Magnetic Field / Geomagnetic field

Description of the strength of the magnetic force exerted by an object. Field of force created as a result of the movement of electric charges. The intensity of a magnetic field is measured in Gauss (G) or Tesla (T). The flux decreases with distance from the source that causes the field. The Earth has a substantial magnetic field.

Magnetic Field Lines

Lines of force that trace the flow of charged particles within the magnetic field. Field lines converge where magnetic force is intense and spread out where it is weak. The behavior of field lines in the Earth’s magnetic field is similar to the one in a compact bar magnet, where field lines spread out from one pole and converge towards the other, being magnetic force strongest near the poles where they come together. In the space, magnetic field lines are basic to the way free electrons and ions move. These electrically charged particles tend to attach to the field lines, spiraling around them while sliding along them; so the behavior of plasma is determined by the structure of field lines.

Magnetic storm

Worldwide disturbance of the Earth’s magnetic field. With a sudden beginning, the magnetic field suffers marked changes in a short lapse, and then gradually conditions return back to normalcy. When sever enough, magnetic storms may interfere the operations of power lines and satellites. The exact linkage between solar and terrestrial disturbances remains uncertain, but they are known to be caused by solar disturbances.


Region of rarefied ionized gas in which dynamical motions of electrons and ions are conditioned or even determined by the Earth’s magnetic field. It extends from an altitude of about 60 miles (100 km) to the magnetopause or outer boundary that marks the beginning of the interplanetary space.


Outer layer of the Earth’s structure, between crust and core. It has a depth of 1800 miles (2900 km) and it is composed of solid rocky material, largely substances rich in iron and magnesium.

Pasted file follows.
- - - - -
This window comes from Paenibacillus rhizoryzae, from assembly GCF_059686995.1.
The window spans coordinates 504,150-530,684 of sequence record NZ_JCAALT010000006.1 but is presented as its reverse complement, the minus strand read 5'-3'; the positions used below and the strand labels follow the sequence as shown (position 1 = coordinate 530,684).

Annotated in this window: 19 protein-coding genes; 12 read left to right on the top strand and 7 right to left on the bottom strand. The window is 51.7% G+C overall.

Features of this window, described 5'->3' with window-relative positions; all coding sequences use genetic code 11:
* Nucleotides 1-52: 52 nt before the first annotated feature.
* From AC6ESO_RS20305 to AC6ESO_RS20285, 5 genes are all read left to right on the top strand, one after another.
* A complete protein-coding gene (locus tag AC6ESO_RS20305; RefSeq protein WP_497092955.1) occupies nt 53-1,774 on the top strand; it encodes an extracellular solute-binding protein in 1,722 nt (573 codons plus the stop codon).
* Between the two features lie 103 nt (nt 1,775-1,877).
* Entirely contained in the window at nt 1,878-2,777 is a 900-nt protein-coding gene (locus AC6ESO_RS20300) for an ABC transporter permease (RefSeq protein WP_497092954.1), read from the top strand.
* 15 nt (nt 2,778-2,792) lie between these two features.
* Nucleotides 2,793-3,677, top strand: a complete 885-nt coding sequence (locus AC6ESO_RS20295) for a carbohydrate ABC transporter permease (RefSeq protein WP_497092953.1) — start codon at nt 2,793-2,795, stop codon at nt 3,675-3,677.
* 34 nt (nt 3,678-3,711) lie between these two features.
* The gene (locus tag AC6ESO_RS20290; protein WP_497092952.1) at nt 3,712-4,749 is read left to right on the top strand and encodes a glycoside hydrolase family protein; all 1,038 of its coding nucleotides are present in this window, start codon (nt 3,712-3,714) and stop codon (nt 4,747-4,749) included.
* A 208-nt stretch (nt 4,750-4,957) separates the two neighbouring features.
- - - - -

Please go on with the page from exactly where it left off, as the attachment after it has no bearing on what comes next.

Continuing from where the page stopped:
Maunder Minimum

Period from early 17th Century to early 18th Century, when apparently, sunspot activity would have ceased. This period correspond to what is known as the Little Ice Age, the coldest years of recent history.

Mean temperature

Average temperature of the air as indicated by a thermometer during a given period, a day, a month or a year. For climatological purposes, it is calculated for each month and for the year.


Looping changes of direction of a stream.

Medieval Climatic Optimum

Unusually warm period in history, much warmer than present, lasting from the 10th to about the 14th Century, whose maximum took place around A.D. 1200.

Medium-range forecast

Forecast for a period extending from 3 to 10 days in advance; limits to the period embraces are not absolute.


Top of the mesosphere, limiting with the thermosphere, located at heights of 53-60 miles (85-95 km).


Region of the atmosphere lying above the stratosphere, between the stratopause (30 miles / 50 km of height) and the mesopause (53-60 miles / 85-95 km of height). In this atmospheric layer, temperature decreases with altitude.


Any phenomenon observed in the air or on the earth’s surface, consisting of a suspension, or precipitation or a deposit of aqueous (hydrometeors) or non-aqueous or solid particles (lithometeors), optical phenomena (optical meteors) or electrical manifestations (electrometeors).

Meteorological drought

Kind of drought that is defined by comparing the rainfall in a particular place and at a particular time with the average rainfall for that place. It is the amount of dryness and the duration of the dry period.


Study of the Atmosphere and its phenomena.